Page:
Mathematics Prelims

February 3, 2009

Cyclic Groups Part I – The Order of an Element

Filed under: Abstract Algebra,Algebra — cjohnson @ 3:14 pm

We mentioned last time that if we have a group G and a subset (not necessarily a subgroup) of elements S \subseteq G, then there was a unique minimal subgroup of G which contained S.  This subgroup is the intersection of all subgroups which contain S and is denoted \langle S \rangle.  In the case when S is a singleton (i.e., contains only one element), say S = \{ x \}, then we just write \langle x \rangle for the smallest group containing x.  Groups generated by a single element like this are referred to as cyclic.

Recalling the order of a group is simply the cardinality of the underlying set, we define the order of an element of the group to be the order of the subgroup generated by that element; |x| = |\langle x \rangle|.  Also recall that an alternative way of describing a group generated by a set was to talk about all of the ways to multiply (apply the group operation) to elements of the set.  In the case of a cyclic group, where the group is generated by a single element, this means that every element in the group is actually a power of the generator.  That is, if y \in \langle x \rangle, then there exists a k \in \mathbb{Z} such that y = x^k.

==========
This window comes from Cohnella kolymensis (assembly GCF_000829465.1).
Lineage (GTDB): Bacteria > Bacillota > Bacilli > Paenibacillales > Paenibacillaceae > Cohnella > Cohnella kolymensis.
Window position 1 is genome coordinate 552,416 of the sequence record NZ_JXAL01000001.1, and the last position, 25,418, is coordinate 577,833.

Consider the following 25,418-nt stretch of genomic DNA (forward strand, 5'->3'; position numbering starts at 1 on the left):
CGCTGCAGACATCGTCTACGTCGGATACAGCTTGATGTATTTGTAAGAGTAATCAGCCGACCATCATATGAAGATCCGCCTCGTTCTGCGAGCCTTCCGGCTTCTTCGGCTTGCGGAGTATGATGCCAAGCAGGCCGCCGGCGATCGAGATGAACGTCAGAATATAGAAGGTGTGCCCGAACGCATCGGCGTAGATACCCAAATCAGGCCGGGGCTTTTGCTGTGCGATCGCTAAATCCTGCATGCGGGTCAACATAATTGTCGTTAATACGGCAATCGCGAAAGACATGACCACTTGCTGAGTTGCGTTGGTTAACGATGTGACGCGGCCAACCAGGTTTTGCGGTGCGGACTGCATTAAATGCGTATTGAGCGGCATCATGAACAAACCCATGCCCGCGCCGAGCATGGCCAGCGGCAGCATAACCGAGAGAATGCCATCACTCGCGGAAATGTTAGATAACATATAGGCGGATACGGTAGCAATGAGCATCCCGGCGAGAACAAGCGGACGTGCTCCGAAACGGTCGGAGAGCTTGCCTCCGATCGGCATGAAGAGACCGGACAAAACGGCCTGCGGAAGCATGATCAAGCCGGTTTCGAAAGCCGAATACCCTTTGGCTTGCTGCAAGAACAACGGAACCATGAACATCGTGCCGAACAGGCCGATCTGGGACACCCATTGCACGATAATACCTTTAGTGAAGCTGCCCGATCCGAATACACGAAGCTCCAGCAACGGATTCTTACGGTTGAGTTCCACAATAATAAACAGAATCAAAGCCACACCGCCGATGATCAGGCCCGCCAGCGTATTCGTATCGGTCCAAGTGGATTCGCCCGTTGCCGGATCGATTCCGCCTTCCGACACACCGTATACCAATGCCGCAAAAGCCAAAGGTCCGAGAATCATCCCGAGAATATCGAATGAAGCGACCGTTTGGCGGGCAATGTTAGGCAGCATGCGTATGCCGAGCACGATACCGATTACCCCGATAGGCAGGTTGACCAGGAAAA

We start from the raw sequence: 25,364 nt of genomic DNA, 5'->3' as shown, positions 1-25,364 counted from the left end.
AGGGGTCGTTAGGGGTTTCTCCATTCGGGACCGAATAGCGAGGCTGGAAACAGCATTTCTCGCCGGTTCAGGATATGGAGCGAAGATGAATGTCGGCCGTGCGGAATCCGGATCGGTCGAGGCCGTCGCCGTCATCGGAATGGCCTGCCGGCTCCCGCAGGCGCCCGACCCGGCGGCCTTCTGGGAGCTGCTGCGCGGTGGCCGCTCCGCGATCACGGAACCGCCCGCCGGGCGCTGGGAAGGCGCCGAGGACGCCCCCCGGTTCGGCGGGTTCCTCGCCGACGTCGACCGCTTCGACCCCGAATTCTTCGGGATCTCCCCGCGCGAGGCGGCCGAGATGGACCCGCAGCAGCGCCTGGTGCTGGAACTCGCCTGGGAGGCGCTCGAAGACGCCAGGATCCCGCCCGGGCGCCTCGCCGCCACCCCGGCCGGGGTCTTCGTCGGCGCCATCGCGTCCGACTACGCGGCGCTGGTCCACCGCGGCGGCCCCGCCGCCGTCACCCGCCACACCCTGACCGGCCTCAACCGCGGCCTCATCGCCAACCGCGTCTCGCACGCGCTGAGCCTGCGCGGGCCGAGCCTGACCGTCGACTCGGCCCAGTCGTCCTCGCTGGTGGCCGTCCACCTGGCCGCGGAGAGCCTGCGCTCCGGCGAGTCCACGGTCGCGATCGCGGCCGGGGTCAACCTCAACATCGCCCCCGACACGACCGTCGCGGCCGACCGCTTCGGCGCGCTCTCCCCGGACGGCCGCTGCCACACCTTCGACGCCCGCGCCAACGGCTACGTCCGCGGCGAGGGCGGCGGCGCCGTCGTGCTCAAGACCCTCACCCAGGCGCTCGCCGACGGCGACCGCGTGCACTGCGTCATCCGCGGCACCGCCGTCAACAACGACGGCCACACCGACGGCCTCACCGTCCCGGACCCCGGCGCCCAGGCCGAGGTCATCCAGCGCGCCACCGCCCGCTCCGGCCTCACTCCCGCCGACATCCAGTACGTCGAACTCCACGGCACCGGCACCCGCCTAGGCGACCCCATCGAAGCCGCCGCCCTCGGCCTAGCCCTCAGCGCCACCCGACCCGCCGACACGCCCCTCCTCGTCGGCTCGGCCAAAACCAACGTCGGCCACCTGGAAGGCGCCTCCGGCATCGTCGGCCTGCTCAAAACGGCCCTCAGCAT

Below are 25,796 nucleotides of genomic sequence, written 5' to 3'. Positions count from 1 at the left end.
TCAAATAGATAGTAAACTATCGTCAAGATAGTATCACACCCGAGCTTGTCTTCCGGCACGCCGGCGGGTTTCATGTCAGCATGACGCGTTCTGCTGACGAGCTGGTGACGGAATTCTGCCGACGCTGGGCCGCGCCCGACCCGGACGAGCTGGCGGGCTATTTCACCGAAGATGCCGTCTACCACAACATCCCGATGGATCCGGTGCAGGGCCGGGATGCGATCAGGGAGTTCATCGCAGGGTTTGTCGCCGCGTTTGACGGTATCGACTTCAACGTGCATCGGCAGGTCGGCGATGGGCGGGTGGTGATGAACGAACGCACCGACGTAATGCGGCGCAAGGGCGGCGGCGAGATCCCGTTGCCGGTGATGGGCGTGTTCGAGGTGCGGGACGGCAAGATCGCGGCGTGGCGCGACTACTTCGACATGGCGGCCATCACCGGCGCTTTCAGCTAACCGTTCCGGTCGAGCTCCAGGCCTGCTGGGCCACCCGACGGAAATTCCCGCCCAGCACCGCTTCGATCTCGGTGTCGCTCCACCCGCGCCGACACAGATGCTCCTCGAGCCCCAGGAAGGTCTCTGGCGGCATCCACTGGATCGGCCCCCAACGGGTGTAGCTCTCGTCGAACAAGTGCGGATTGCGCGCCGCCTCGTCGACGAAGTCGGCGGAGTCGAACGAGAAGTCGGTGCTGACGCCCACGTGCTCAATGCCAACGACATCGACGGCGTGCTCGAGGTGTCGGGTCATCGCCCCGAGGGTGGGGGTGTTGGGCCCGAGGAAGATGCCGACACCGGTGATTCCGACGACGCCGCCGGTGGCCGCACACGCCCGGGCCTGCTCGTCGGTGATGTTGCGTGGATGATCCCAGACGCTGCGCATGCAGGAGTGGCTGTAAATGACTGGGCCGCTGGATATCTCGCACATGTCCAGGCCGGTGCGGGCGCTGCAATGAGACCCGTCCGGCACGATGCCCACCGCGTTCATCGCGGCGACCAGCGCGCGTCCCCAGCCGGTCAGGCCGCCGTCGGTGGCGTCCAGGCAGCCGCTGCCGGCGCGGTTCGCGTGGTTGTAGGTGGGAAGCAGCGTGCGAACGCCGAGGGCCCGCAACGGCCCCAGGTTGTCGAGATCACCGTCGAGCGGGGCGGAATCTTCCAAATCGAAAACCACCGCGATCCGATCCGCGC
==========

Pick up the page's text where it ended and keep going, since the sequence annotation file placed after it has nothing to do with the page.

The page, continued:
If |x| = n < \infty, then n is actually the smallest natural number such that x^n = 1.  To see this, suppose there was another number, m < n with x^m = 1.  Then we would have for every k that k = mq + r, where 0 \leq r < m (by Euclid’s algorithm).  This gives x^k = x^{mq + r} = x^{mq} x^r = (x^m)^q x^4 = 1^q x^r = x^r.  If this were the case, then the group would in fact only have order r.

Likewise, if |x| = n < \infty and x^m = 1, then n | m.  Again, use Euclid’s algorithm to write m = nq + r where 0 \leq r < n.  We have again 1 = x^m = x^{nq + r} = x^{nq} x^r = (x^n)^q x^r = x^r, but this contradicts the minimality of n if r \neq 0, so we conclude r = 0 and n | m.


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